New York Times bestselling authors of "Celebutantes," Amanda Goldberg and Ruthanna Khalighi Hopper, return with a dazzling new novel set among the star-studded crowds of the Cannes Film Festival, where everyone’s hoping to discover, sign, screw or become the Next Big Thing. And a three-picture deal would be nice. "Beneath A Starlet Sky" comes out April 26th!
“Shabbat Santisi shalom,” my mother says excitedly as she flings her arms open to embrace my boyfriend Lev. Her usually frizzy blond hair has been tamed into a smooth up-do. And she really overdid the makeup tonight. Her blue eyes are loaded down with smoky shadow and reams of mascara. “You must be Lev.”
“Shabbat Santisi shalom?!” I say. “What’s going on, Mom?”
“We’re all so busy these days, it’s easy to forget the importance of family,” Mom says. The family she leaves behind for Deeksha retreats in India, colon cleanses at We Care in Desert Hot Springs, and when she’s home— the Byron & Tracey Salon for daily hair and makeup? That family?
“It’s lovely to meet you, Mrs. Santisi. If I’d known this was a Shabbat dinner I would have brought matzoh ball soup,” Lev says.
“That’s so sweet of you, Lev. And please, call me Blanca. But I actually made the matzoh ball soup myself,” my mother says proudly.
“You what?!” I exclaim. “Who are you and what’d you do with my mother?”
“Oh, Lola, you’re such a silly!” she says, smiling off into the distance. Who is she looking for? “Do you like my outfit? It’s a Bedouin gown I picked up in Israel when I was on that pilgrimage to the Red Sea,” she says. Pilgrimage? What pilgrimage? The only pilgrimage my mother takes is to Rodeo Drive for the trunk shows. “Alex, Alex darling, where are you? You’re missing the moment,” my mother suddenly yells.
“Alex? Who’s Alex, Mom?”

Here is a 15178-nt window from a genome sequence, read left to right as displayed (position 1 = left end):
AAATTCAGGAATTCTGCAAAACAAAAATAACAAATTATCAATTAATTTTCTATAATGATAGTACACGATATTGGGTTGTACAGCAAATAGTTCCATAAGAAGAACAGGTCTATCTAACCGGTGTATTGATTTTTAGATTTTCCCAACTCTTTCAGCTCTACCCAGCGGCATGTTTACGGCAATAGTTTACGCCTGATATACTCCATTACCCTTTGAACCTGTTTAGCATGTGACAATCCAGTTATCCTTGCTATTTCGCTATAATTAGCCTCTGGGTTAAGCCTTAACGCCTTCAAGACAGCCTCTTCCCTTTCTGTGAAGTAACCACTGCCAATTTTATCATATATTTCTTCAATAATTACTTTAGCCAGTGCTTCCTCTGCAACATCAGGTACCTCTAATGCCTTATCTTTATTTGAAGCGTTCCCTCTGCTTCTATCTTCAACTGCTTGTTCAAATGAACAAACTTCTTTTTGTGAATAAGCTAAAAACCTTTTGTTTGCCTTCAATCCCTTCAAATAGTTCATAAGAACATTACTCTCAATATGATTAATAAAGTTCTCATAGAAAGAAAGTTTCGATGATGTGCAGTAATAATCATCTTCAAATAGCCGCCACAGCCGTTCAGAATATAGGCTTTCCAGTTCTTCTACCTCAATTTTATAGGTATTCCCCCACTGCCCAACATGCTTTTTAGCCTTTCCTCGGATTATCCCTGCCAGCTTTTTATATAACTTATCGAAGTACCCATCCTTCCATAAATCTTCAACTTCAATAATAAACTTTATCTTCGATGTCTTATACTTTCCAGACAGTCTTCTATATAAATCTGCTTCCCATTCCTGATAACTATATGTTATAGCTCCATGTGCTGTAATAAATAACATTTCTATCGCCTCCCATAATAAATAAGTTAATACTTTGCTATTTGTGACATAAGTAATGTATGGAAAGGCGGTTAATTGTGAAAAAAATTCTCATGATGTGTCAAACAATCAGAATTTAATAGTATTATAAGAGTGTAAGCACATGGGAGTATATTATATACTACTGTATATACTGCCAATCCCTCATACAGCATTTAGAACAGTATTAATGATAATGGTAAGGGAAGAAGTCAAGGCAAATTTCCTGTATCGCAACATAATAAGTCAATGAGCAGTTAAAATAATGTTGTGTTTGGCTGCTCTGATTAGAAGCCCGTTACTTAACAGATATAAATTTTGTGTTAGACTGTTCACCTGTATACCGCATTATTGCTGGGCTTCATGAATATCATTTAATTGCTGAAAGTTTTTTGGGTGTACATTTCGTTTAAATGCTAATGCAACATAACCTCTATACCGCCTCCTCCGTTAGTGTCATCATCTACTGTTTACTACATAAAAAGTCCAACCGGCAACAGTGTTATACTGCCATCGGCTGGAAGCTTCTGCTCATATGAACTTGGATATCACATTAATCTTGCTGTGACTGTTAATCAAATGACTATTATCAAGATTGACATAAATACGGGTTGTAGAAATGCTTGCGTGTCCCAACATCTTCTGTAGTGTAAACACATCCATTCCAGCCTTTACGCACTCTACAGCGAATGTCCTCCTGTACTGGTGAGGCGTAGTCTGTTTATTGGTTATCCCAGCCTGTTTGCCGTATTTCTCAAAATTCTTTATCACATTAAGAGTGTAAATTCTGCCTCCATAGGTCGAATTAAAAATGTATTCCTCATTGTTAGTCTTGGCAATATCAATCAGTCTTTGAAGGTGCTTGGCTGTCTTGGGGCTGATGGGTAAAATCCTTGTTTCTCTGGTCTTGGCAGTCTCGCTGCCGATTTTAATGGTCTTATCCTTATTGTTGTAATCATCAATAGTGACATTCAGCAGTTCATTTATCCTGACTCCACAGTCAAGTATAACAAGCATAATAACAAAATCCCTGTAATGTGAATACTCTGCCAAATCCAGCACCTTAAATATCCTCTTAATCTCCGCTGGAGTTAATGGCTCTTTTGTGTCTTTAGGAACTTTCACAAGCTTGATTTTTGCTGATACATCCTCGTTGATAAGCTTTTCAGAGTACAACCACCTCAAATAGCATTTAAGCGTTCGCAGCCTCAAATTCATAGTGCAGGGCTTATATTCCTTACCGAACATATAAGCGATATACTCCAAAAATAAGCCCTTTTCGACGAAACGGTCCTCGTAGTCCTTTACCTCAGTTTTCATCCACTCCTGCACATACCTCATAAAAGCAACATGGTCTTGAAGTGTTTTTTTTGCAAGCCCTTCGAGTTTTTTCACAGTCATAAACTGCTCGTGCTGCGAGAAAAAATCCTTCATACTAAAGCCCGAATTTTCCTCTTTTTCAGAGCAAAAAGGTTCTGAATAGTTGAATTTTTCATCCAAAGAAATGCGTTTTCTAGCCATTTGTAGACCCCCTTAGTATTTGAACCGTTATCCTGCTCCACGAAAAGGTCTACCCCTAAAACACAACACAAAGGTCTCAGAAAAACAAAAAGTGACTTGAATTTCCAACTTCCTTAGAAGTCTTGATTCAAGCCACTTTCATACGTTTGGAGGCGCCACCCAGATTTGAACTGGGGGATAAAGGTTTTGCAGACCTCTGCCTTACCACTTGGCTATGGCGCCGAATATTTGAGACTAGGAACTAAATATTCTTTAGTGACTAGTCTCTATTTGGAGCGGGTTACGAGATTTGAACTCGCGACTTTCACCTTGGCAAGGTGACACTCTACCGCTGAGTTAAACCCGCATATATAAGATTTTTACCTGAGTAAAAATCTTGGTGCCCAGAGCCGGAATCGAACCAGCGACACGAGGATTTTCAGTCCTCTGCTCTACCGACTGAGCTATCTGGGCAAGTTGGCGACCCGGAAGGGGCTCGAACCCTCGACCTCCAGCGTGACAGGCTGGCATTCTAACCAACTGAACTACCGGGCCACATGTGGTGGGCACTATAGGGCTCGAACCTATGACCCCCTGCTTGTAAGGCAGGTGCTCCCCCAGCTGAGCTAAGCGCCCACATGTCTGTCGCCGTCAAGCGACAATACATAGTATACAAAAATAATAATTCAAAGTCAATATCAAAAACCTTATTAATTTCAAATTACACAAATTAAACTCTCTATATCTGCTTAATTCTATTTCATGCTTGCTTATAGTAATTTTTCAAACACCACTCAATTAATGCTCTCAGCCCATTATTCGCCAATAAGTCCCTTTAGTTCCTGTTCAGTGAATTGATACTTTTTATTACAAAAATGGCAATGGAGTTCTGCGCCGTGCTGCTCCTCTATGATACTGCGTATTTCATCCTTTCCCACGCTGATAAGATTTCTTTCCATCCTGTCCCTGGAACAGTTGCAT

But before my mother has time to answer, a scruffy-haired, thirty-something man in gray cords and a black hoodie wielding a video camera comes running into the room, accompanied by an equally scruffy guy carrying a boom and another carrying a light.
“Oh, darling, didn’t I tell you? Alex is my wonderful, wonderful cameraman. Now, don’t you mind him one bit. Just pretend he isn’t even here.” Mom turns to Alex. “Are you rolling?” Alex buries his eye behind the lens and gives her a thumbs-up. Suddenly my mother throws herself around Lev. “We are so glad to finally meet you,” she says.
“Welcome to our humble home! Shabbat Santisi shalom!”
“Mom, can I have a word with you outside?” I ask.
“Darling, there’s nothing that you can’t say to me here, in front of Alex’s camera. This is a reality show. The realer the better.”
Stupid, stupid me. I actually believed that this evening was about Lev and me. Of course it’s not. It’s about her—and Wristwatch Wives, her new reality TV show. Mom is coproducer and costar.
“Mom, outside. Now,” I demand, dragging her by her Bedouin gown until we’re outside the front door of Chez Santisi (aka Chez Insane Asylum) and away from Alex’s prying lens. “The cameras? Tonight? So this is why you finally wanted to meet Lev? To get footage for your damn show?”
My mother drags me away from the front door. “It’s always been about your father. I want out of that shadow.” And if anyone can understand wanting that—it’s me. “The network says if we don’t grab viewers in the first two weeks, we’re dead for pickup for the next season.” Mom grabs up my hand and drags me back to the front door, her face softening in a smile. “Just think: if you end up marrying Lev, we’ll have all this footage of the first time he met your family to show your children.”
“Why do you keep looking above my head?” I ask. And as I follow her eye line I notice something new by the front door, and it’s not a mezuzah: it’s a camera.
“Oh, just pretend they’re part of the woodwork. Now can we please just go inside and try and have a nice time?” my mother says. “Please, honey, for me?”
“Okay, Mom, I guess,” I say, thinking about how my mother has indeed always been the silent force behind my father, who’s always grabbed 100 percent of the spotlight. It would be nice for my mother to have her shot at creating something. “But let me just check with Lev to see if he’s okay with it.”